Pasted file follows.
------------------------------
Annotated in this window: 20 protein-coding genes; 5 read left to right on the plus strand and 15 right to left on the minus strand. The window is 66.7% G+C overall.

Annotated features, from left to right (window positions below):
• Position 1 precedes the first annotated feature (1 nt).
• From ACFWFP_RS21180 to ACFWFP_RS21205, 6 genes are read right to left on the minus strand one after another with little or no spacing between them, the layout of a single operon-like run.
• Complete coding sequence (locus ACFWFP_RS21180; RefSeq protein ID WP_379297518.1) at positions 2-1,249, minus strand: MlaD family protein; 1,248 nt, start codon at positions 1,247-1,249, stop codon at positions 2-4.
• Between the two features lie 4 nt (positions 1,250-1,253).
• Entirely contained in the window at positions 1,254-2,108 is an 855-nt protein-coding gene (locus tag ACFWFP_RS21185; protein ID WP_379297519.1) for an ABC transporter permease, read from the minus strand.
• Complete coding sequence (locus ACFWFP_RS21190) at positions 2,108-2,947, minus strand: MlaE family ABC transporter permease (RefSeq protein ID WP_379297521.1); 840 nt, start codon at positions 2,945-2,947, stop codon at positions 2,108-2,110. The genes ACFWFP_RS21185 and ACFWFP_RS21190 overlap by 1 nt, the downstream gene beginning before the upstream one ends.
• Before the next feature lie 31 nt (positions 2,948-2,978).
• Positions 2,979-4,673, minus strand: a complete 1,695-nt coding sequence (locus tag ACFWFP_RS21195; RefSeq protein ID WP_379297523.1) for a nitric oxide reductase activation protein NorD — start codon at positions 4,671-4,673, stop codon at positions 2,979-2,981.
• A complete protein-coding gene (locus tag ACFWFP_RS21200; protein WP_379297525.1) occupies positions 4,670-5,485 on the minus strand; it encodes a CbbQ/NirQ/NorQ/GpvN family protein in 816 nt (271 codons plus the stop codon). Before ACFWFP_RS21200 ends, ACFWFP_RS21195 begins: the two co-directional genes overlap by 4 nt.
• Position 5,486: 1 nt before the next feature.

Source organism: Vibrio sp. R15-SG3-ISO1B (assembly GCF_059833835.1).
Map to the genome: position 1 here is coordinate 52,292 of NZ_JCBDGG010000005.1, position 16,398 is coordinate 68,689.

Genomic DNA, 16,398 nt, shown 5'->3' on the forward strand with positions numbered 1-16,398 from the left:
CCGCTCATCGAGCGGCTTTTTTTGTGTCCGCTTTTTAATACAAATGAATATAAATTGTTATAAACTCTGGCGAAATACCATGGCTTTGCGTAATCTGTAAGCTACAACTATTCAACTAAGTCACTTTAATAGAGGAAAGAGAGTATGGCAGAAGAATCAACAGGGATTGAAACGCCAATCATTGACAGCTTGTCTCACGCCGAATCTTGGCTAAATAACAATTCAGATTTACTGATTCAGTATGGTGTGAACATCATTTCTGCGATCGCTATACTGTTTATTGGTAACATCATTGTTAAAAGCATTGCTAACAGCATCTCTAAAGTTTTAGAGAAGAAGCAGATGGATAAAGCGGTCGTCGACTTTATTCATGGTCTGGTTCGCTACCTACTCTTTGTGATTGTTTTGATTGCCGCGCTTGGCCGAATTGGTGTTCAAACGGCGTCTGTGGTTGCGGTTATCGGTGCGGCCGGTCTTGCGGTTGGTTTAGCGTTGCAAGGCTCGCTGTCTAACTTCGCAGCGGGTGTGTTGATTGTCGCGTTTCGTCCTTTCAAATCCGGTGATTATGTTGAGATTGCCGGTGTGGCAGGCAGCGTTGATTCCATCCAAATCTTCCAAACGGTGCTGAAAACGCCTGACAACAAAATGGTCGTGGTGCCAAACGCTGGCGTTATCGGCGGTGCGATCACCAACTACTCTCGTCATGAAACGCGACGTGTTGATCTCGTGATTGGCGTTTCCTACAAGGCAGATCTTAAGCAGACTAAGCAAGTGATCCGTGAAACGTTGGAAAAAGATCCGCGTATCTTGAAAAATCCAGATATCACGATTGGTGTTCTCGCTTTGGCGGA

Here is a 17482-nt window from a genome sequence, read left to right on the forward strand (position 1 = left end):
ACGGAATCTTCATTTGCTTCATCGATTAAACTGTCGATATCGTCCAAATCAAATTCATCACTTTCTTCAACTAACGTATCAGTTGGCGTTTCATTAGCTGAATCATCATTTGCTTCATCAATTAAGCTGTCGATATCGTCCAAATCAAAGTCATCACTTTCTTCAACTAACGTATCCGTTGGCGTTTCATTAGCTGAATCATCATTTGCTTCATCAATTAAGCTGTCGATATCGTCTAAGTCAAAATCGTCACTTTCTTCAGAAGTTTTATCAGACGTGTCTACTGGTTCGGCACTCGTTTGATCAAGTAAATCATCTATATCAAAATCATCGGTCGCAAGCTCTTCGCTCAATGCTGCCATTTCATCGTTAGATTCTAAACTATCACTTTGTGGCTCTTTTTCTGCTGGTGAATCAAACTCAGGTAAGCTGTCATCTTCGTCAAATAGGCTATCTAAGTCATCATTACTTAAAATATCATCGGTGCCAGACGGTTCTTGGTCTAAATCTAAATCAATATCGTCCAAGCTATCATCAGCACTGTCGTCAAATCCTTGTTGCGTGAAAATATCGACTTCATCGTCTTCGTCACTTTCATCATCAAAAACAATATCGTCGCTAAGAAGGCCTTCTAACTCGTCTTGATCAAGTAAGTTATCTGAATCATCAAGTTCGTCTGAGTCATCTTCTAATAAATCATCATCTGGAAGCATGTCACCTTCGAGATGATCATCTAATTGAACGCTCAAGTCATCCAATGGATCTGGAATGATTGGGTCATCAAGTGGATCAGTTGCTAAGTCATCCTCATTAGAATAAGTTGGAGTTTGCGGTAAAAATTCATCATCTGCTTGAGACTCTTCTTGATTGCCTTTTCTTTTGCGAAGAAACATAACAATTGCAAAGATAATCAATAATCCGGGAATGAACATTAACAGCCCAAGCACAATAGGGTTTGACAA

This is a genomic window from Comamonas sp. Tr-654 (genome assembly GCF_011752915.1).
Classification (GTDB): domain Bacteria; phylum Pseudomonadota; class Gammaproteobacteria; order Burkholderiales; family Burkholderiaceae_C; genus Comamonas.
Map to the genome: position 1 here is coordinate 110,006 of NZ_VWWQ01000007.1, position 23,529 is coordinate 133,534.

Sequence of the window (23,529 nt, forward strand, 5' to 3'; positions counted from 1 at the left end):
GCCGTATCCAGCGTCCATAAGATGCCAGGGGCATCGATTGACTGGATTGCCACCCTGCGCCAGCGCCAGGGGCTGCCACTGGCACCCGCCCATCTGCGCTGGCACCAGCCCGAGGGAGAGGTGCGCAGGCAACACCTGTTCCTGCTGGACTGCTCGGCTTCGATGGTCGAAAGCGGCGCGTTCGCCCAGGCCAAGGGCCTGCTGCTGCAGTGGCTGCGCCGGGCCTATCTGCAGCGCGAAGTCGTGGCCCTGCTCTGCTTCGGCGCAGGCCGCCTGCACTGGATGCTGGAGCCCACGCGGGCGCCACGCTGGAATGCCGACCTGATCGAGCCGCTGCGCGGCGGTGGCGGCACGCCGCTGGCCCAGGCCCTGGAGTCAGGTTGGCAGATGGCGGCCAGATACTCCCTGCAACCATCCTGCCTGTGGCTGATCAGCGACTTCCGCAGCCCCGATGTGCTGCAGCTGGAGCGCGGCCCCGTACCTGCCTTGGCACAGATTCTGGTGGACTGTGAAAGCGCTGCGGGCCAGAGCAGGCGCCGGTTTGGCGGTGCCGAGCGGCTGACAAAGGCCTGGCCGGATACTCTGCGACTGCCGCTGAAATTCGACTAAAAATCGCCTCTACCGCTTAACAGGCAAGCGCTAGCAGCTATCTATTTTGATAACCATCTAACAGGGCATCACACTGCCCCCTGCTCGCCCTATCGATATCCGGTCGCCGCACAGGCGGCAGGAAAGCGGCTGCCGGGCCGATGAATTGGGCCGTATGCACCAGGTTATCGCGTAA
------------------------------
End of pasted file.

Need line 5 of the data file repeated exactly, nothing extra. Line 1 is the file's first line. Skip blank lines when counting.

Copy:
• Complete coding sequence (locus ACFWFP_RS21180; RefSeq protein ID WP_379297518.1) at positions 2-1,249, minus strand: MlaD family protein; 1,248 nt, start codon at positions 1,247-1,249, stop codon at positions 2-4.